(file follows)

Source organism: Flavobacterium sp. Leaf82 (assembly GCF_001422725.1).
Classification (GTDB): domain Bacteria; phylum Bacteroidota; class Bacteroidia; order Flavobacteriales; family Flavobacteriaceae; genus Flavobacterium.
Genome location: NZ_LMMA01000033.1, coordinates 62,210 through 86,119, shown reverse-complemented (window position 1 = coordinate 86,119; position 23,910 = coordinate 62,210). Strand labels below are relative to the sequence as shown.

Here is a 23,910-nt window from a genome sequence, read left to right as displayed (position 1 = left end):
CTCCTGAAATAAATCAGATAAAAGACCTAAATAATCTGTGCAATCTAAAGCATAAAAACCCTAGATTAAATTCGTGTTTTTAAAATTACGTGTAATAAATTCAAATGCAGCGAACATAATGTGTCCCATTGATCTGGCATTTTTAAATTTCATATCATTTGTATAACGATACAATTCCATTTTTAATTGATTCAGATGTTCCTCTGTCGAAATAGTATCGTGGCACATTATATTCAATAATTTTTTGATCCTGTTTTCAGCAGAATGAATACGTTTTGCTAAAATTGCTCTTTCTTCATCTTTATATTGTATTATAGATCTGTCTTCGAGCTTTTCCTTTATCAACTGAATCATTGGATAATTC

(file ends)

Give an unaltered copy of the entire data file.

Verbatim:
Source organism: Flavobacterium sp. Leaf82 (assembly GCF_001422725.1).
Classification (GTDB): domain Bacteria; phylum Bacteroidota; class Bacteroidia; order Flavobacteriales; family Flavobacteriaceae; genus Flavobacterium.
Genome location: NZ_LMMA01000033.1, coordinates 62,210 through 86,119, shown reverse-complemented (window position 1 = coordinate 86,119; position 23,910 = coordinate 62,210). Strand labels below are relative to the sequence as shown.

Here is a 23,910-nt window from a genome sequence, read left to right as displayed (position 1 = left end):
CTCCTGAAATAAATCAGATAAAAGACCTAAATAATCTGTGCAATCTAAAGCATAAAAACCCTAGATTAAATTCGTGTTTTTAAAATTACGTGTAATAAATTCAAATGCAGCGAACATAATGTGTCCCATTGATCTGGCATTTTTAAATTTCATATCATTTGTATAACGATACAATTCCATTTTTAATTGATTCAGATGTTCCTCTGTCGAAATAGTATCGTGGCACATTATATTCAATAATTTTTTGATCCTGTTTTCAGCAGAATGAATACGTTTTGCTAAAATTGCTCTTTCTTCATCTTTATATTGTATTATAGATCTGTCTTCGAGCTTTTCCTTTATCAACTGAATCATTGGATAATTC